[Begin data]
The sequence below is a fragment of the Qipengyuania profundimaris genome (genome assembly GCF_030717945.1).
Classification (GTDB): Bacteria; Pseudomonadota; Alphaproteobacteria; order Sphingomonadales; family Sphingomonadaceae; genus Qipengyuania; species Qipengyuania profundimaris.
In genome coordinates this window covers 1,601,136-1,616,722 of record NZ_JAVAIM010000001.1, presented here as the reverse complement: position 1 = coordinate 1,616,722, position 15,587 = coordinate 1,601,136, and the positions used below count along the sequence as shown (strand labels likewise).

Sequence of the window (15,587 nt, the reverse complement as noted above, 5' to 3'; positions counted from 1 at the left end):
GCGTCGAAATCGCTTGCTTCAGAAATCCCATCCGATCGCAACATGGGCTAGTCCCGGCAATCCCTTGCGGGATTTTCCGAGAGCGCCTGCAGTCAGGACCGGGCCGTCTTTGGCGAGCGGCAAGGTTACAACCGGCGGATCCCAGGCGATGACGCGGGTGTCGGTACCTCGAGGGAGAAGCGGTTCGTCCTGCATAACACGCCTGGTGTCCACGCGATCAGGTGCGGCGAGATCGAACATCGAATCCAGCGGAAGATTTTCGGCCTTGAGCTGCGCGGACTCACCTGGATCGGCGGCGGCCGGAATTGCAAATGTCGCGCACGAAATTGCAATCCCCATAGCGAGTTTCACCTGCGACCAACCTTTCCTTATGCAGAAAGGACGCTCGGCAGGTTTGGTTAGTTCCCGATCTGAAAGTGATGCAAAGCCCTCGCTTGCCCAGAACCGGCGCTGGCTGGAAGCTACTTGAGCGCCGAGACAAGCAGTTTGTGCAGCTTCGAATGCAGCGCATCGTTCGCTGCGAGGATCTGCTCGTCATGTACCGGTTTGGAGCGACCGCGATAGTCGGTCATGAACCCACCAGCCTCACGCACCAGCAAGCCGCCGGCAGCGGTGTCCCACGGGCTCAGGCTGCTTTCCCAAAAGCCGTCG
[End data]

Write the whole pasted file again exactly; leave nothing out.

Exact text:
The sequence below is a fragment of the Qipengyuania profundimaris genome (genome assembly GCF_030717945.1).
Classification (GTDB): Bacteria; Pseudomonadota; Alphaproteobacteria; order Sphingomonadales; family Sphingomonadaceae; genus Qipengyuania; species Qipengyuania profundimaris.
In genome coordinates this window covers 1,601,136-1,616,722 of record NZ_JAVAIM010000001.1, presented here as the reverse complement: position 1 = coordinate 1,616,722, position 15,587 = coordinate 1,601,136, and the positions used below count along the sequence as shown (strand labels likewise).

Sequence of the window (15,587 nt, the reverse complement as noted above, 5' to 3'; positions counted from 1 at the left end):
GCGTCGAAATCGCTTGCTTCAGAAATCCCATCCGATCGCAACATGGGCTAGTCCCGGCAATCCCTTGCGGGATTTTCCGAGAGCGCCTGCAGTCAGGACCGGGCCGTCTTTGGCGAGCGGCAAGGTTACAACCGGCGGATCCCAGGCGATGACGCGGGTGTCGGTACCTCGAGGGAGAAGCGGTTCGTCCTGCATAACACGCCTGGTGTCCACGCGATCAGGTGCGGCGAGATCGAACATCGAATCCAGCGGAAGATTTTCGGCCTTGAGCTGCGCGGACTCACCTGGATCGGCGGCGGCCGGAATTGCAAATGTCGCGCACGAAATTGCAATCCCCATAGCGAGTTTCACCTGCGACCAACCTTTCCTTATGCAGAAAGGACGCTCGGCAGGTTTGGTTAGTTCCCGATCTGAAAGTGATGCAAAGCCCTCGCTTGCCCAGAACCGGCGCTGGCTGGAAGCTACTTGAGCGCCGAGACAAGCAGTTTGTGCAGCTTCGAATGCAGCGCATCGTTCGCTGCGAGGATCTGCTCGTCATGTACCGGTTTGGAGCGACCGCGATAGTCGGTCATGAACCCACCAGCCTCACGCACCAGCAAGCCGCCGGCAGCGGTGTCCCACGGGCTCAGGCTGCTTTCCCAAAAGCCGTCG